Atmosphere: dance lessons, with adults, people who are passionate about preserving historical dance.

Discipline: weekly lessons, must memorize steps and practice, weekly distribution of flyers to pay for lessons.

Life: siblings dancing together, community supplying costumes for ball, family attending the ball to see how the two students mastered the dances, attending rehearsals with all five kids, distributing flyers with all five kids to pay for two kids, watching and learning by being in the room with the dancers, being a family that loved Vintage Dance.


Did dance go on a single transcript anywhere? No. Yet Vintage Dance still ranks as one of our top educational experiences during the homeschooling years. AND no one still dances! The kids moved on…because it’s the process, baby. Onto the next atmosphere, discipline, and life.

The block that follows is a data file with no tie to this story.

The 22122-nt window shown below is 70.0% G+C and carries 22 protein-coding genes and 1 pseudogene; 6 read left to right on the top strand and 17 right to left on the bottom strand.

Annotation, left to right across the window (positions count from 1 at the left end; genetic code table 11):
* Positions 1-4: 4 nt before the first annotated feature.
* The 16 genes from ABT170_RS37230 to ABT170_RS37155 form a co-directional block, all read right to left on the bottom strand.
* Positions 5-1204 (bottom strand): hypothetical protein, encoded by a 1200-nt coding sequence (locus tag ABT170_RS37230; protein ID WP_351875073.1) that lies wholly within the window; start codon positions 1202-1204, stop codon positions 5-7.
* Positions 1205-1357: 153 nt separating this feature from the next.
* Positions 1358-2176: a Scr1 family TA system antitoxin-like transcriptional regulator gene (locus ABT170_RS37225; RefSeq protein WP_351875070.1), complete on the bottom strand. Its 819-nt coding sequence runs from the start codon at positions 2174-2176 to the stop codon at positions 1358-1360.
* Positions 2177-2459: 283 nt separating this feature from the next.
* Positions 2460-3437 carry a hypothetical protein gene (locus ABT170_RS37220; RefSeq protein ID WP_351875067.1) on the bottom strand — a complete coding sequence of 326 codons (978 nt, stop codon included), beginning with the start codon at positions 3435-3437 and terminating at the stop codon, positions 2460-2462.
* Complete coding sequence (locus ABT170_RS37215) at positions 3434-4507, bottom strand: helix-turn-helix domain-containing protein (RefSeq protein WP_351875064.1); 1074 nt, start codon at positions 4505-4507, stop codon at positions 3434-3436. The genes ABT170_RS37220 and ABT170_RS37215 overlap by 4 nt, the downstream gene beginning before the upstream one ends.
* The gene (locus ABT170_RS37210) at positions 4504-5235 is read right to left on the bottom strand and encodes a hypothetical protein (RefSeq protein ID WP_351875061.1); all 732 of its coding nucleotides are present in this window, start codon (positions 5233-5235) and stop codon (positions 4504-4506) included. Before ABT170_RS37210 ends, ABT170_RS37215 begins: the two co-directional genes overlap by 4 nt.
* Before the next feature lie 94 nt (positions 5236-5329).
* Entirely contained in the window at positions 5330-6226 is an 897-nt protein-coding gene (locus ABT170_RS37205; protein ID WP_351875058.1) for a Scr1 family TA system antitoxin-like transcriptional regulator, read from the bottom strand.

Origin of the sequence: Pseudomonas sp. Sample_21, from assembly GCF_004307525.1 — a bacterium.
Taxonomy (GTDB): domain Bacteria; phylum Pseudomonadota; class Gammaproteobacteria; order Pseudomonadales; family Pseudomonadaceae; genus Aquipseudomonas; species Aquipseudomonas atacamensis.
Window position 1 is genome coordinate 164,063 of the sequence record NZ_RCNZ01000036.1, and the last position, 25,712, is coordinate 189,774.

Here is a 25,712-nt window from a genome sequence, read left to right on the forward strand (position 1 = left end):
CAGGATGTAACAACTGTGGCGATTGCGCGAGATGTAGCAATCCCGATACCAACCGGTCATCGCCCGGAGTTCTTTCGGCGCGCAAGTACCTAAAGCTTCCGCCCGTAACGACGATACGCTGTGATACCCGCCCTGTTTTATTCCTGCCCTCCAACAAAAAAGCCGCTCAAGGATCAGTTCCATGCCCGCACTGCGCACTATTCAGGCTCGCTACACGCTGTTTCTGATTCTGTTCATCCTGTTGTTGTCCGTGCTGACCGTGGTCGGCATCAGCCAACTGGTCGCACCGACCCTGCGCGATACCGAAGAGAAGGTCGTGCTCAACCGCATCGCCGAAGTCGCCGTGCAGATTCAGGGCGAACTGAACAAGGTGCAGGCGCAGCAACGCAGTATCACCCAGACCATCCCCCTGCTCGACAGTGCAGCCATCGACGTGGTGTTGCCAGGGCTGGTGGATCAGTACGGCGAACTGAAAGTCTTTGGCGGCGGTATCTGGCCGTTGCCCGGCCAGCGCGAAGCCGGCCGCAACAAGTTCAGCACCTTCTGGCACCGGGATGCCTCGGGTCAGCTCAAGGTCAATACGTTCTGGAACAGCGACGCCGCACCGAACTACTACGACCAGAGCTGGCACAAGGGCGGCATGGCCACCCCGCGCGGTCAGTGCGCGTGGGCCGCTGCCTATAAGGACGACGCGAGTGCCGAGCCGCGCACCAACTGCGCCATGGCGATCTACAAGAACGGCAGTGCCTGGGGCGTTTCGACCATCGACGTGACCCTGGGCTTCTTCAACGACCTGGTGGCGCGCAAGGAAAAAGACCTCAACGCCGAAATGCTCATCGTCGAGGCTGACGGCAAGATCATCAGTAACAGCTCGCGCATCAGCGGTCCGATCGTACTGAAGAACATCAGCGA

Cross-posted on facebook.

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Movie Wednesday: Anne of Green Gables

Green Gables Heritage Place, Cavendish, Prince Edward Island, CanadaGreen Gables Heritage Place, Cavendish, Prince Edward Island, Canada. Image by Robert Linsdell (cc)

Brave Writer alum, Kyriana Lynch writes:

One of the most delightful movies from my childhood is the film series Anne of Green Gables.

At the beginning of this four-hour saga, the protagonist Anne is a spunky redheaded eleven-year-old orphan. She possesses a dreamy nature and is forever imagining things. She wishes her name was Cordelia, insists that her name should be spelled with an “e,” and abhors her red hair.